Posted by: Brad Stanford | September 3, 2017


We live for moments, don’t we.

In speaking of himself, The Joker from Batman made quite the statement on humanity when he said he was like a dog chasing cars – he wouldn’t know what to do with it if he caught it. We are the same way. We fight so hard for moments not knowing how to keep them when they get here, or what to when they go away.

But we keep chasing them.

Throughout history, when people spend immeasurable energy, time, and resources on making the world a better place, what happens? The quote – “Modern World” tried to eradicate slavery, and what happened? It simply changed forms. Instead of plantation owners, we now have banks and governments. The common man in the United States itself continues to operate under the idea that it is free when it is actually a slave state in general. There is just enough freedom in every day things to distract from where slavery true hides in the banks, institutions, and the governmental systems. And it is said by many continuing to come into its borders that this is the best place to live.

But it is better said that the US is the best viewing position for moments. Like a meteor shower, beautiful moments are what we crave the most, be it art that makes us weep, or scientific discoveries that make us cheer, or – closer to home – the glance of someone who is interested in our well being. The US still holds the title for moment possibilities in the opinion of the author. But the cost is slavery, both mental and physical.

The point is that in spite of whatever obstacle or condition, humans seek moments. Good moments. Glorious moments. True moments filled with what life is made of. And after however many years of civilization, still no one knows the scientific formula for making them happen whenever we want. Even when our greatest moments happen, we try to hang onto them like Uncle Rico, never appreciating the fact that all moments come to pass.

Like a man in a home video trying to hang onto one boat while reaching for the next and ultimately falling into the water between them, so we are trying to live off the last great moment we felt, while groping in the darkness for the next. This, of course, is unnecessary if you know how to turn on the light.

But woe be to the person who tries to describe what light is like to a dark world! We have become comfortable in the dark, and light has become a terrible thing to us. How dare you tell another human being what good or evil is! Who are you to know more about light than some other person!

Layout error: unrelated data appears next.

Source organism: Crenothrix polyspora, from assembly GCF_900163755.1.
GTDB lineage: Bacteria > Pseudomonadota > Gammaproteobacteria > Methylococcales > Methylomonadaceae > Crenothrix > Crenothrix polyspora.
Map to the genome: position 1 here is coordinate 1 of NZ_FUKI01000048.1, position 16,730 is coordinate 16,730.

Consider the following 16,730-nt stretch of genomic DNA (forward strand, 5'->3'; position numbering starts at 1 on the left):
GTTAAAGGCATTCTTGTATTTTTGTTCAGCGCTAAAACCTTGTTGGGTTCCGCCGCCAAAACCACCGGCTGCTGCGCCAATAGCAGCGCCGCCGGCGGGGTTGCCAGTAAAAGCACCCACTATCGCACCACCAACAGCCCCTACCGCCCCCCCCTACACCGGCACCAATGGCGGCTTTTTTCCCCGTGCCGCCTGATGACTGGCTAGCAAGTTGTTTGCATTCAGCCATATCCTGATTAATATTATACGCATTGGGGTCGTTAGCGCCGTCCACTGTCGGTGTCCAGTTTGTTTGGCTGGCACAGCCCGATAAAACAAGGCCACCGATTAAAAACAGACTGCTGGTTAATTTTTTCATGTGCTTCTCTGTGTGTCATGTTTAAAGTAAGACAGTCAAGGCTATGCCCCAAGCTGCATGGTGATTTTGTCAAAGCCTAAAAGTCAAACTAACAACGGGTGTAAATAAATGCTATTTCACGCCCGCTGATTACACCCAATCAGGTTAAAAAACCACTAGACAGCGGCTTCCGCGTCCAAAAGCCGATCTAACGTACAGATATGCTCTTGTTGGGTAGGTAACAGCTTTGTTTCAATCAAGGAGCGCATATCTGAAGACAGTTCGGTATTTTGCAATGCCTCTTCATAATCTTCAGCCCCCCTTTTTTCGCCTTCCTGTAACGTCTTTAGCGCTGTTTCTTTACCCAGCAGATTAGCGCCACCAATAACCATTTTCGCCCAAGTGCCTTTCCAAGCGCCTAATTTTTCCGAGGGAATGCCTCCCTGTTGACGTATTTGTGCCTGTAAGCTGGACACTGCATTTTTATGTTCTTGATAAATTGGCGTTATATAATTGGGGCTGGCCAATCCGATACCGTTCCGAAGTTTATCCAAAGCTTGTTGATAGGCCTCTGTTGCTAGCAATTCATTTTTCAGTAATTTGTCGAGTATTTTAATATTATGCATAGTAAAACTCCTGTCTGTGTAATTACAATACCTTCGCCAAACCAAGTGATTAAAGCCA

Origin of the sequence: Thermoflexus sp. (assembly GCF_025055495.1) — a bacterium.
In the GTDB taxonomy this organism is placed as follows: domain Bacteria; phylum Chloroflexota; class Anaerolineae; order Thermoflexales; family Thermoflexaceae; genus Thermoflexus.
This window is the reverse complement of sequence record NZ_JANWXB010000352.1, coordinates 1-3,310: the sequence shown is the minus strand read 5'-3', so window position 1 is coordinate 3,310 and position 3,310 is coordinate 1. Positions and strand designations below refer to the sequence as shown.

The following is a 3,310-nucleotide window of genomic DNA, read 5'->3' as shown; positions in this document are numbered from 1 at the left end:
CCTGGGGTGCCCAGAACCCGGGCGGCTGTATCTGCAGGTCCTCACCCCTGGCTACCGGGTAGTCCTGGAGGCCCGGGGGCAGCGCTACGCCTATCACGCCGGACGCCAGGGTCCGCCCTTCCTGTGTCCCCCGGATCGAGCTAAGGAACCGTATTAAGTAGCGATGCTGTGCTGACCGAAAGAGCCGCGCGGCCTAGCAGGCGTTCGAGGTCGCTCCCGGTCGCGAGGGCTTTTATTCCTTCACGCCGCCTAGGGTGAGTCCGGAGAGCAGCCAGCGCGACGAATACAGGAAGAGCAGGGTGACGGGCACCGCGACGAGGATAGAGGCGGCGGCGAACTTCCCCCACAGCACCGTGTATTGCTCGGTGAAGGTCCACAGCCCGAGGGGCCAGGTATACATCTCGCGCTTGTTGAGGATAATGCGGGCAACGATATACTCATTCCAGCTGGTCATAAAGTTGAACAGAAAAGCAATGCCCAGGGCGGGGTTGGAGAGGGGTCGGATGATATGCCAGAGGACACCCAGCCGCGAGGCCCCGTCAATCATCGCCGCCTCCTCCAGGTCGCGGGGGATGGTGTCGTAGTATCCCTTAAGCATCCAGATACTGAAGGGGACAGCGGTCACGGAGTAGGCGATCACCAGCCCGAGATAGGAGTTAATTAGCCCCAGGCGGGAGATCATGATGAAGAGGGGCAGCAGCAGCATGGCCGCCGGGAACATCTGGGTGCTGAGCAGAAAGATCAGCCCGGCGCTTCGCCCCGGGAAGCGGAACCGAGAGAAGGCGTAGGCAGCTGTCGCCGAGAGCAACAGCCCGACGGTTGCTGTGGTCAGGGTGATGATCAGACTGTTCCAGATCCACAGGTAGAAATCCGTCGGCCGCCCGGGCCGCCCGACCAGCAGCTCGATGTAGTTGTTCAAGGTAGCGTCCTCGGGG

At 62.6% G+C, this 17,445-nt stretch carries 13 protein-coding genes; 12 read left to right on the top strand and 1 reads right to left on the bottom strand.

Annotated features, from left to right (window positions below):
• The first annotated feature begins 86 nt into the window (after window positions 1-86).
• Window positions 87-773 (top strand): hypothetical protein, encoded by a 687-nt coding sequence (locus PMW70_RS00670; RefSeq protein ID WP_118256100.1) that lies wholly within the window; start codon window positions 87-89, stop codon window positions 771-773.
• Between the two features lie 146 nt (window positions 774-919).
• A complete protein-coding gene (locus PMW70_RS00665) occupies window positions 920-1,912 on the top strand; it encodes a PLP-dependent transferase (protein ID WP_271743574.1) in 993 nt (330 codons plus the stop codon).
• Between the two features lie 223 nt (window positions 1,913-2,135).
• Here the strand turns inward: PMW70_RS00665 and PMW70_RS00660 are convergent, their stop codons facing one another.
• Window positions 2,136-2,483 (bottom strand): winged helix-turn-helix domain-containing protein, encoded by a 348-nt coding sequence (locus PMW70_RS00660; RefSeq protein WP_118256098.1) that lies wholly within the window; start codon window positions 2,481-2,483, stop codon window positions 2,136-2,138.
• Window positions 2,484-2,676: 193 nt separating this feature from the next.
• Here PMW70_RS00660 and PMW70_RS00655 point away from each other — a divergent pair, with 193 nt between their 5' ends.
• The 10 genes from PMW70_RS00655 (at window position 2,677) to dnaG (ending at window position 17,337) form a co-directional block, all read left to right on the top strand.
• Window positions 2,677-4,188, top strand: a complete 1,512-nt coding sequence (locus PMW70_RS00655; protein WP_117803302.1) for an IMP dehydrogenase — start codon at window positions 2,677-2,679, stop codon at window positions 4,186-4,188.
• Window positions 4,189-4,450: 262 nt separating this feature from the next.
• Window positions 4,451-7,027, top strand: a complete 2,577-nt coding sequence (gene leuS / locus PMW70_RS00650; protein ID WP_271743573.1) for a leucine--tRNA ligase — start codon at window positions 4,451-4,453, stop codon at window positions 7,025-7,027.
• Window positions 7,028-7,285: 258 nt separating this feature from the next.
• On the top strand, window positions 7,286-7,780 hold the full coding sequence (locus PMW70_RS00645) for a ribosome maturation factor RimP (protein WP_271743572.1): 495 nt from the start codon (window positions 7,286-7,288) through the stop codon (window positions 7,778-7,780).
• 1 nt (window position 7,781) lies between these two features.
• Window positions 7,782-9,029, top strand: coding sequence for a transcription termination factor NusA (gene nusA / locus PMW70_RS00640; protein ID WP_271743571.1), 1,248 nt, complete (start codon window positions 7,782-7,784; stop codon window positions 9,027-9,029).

Unless, of course, we agree on the definition of light – be it a freedom rally or a religious book. Then suddenly we are right, and everyone else is wrong. We have the light and they don’t.

“That’s right! Tear down that statue! Show those backwards southerners what’s right by destroying property! Woohoo!”

How quickly the offended become the offenders, and they don’t even know it…when there is no light.

And while few can agree on how to turn on the light – and even more know how to turn it on but choose not to – the continual undercurrent of existence is chasing the next moment. So far, alcohol, sex, rock ’n’ roll, friendships, shopping sprees, new cars, and fancy hotels have yet to fix anything. They make make the darkness more tolerable, sure. But more often than not, our elixirs create more problems than they solve. They are simply the “newest” moments to chase, different than the ones before, offering false hope to the unsuspecting and/or inexperienced earthling.

Morality gives a people group it’s value and it’s strength. “Strength” in this instance is defined by its ability to put life in its place, rather than being tossed about by the winds of seeking moments. A moral people can put off immediate gratification for their own good, and the good of others. They will use their wealth to help others rather than increasing their own level of comfort past a reasonable level. In other words, a strong people group is characterized by how many moments they create, and how many others than moment impacts, rather than trying to find an existing moment to satiate their own desires.

Realize, too, that marches and rallies and laws are more about us feeling good that we did something, more than they are about changing the world. Just look at those who have pulled down statues and think that they’ve done something. Those states stand taller now in the hearts of the people that loved them than they did before. It was simply gas on a fire that ultimately won’t matter.

Contrast that with those who immediately mobilized to help Houston, sacrificing time and money to touch people, rather than try to change beliefs.

Pulling down statues thinking it will raise the morals of a society is a moment that felt good to those involved, but it’s gone. And the lasting effect will be the opposite of what was intended.

Saving families from death and disease affects multiple generations who will tell the story of Good Samaritans, inspiring further good for years to come. In other words, the direction of the fallout will equal the direction of the effort. These are true moments that were not chased, but created.

Are you chasing moments or creating them? (Hint: the secret of life is the latter.)


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